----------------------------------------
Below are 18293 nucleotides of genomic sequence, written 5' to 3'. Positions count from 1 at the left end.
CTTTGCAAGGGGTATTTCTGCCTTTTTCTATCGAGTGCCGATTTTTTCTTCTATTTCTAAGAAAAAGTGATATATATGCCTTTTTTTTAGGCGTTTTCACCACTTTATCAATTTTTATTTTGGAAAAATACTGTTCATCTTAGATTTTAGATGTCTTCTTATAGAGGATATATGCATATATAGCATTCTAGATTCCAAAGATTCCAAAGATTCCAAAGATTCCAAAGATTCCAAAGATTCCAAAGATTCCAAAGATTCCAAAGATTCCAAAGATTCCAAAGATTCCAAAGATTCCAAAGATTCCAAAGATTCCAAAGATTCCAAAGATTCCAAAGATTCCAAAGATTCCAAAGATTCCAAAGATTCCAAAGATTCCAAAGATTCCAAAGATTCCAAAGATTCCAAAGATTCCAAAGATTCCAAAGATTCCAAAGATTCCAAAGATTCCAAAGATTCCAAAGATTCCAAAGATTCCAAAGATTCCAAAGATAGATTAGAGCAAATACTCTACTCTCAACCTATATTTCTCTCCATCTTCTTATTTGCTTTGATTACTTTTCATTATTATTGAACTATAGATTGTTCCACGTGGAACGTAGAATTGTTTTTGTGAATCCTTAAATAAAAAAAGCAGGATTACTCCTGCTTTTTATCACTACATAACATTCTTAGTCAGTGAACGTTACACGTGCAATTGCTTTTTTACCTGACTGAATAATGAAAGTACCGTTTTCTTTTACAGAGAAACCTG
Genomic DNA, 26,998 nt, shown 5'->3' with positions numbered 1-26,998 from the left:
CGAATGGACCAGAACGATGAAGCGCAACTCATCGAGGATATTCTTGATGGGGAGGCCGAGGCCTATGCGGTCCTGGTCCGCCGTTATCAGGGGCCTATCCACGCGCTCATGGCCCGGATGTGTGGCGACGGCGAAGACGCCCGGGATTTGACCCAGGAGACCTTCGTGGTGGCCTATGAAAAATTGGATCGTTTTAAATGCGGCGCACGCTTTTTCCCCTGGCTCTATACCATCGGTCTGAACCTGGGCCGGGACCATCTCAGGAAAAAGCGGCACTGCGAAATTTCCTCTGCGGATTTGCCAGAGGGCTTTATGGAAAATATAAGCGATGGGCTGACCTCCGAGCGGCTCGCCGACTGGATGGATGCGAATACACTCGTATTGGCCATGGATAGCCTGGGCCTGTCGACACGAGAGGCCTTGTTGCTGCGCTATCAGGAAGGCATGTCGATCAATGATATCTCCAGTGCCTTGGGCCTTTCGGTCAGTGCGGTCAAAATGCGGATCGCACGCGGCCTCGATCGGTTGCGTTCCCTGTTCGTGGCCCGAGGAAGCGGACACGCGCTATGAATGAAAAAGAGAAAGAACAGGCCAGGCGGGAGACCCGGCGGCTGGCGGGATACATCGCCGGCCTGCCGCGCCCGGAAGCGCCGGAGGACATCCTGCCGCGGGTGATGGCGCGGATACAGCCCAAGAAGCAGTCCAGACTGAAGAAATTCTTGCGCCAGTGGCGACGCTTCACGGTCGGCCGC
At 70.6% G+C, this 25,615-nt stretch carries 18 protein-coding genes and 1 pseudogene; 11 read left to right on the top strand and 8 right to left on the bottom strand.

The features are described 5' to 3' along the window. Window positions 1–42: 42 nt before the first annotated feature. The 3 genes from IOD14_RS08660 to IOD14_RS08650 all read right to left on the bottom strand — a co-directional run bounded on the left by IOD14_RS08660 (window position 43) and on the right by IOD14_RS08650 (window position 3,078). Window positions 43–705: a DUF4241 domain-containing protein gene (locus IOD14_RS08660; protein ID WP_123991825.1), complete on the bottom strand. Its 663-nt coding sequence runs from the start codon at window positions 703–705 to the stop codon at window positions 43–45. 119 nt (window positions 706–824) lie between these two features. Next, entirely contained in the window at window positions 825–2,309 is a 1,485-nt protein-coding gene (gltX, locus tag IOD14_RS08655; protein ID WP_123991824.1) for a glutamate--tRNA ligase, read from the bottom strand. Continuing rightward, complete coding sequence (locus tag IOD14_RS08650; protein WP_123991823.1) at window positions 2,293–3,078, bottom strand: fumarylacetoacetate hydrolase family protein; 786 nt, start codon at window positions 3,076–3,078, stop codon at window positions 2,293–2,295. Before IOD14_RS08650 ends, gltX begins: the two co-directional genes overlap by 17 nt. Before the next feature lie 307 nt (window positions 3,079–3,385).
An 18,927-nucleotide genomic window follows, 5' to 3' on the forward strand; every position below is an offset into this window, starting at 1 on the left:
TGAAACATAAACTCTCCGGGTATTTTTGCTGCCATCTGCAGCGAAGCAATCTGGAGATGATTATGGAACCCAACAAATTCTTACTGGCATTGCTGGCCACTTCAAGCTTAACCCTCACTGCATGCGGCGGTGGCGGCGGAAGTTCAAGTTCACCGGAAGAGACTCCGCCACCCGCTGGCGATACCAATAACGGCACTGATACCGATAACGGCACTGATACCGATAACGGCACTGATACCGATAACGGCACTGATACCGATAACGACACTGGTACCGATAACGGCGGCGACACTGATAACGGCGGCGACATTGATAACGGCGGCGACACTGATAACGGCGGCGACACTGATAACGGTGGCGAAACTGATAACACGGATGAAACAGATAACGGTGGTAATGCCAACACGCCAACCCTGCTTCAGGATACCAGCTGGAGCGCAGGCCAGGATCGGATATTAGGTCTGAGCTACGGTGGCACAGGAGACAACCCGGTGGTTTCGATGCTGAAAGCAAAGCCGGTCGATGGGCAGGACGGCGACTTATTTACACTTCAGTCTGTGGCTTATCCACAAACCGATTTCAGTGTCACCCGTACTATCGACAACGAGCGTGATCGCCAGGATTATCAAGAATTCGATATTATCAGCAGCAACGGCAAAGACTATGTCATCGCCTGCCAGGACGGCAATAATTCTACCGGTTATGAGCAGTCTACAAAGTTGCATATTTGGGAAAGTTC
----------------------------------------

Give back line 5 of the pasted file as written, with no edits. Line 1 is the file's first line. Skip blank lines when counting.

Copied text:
At 70.6% G+C, this 25,615-nt stretch carries 18 protein-coding genes and 1 pseudogene; 11 read left to right on the top strand and 8 right to left on the bottom strand.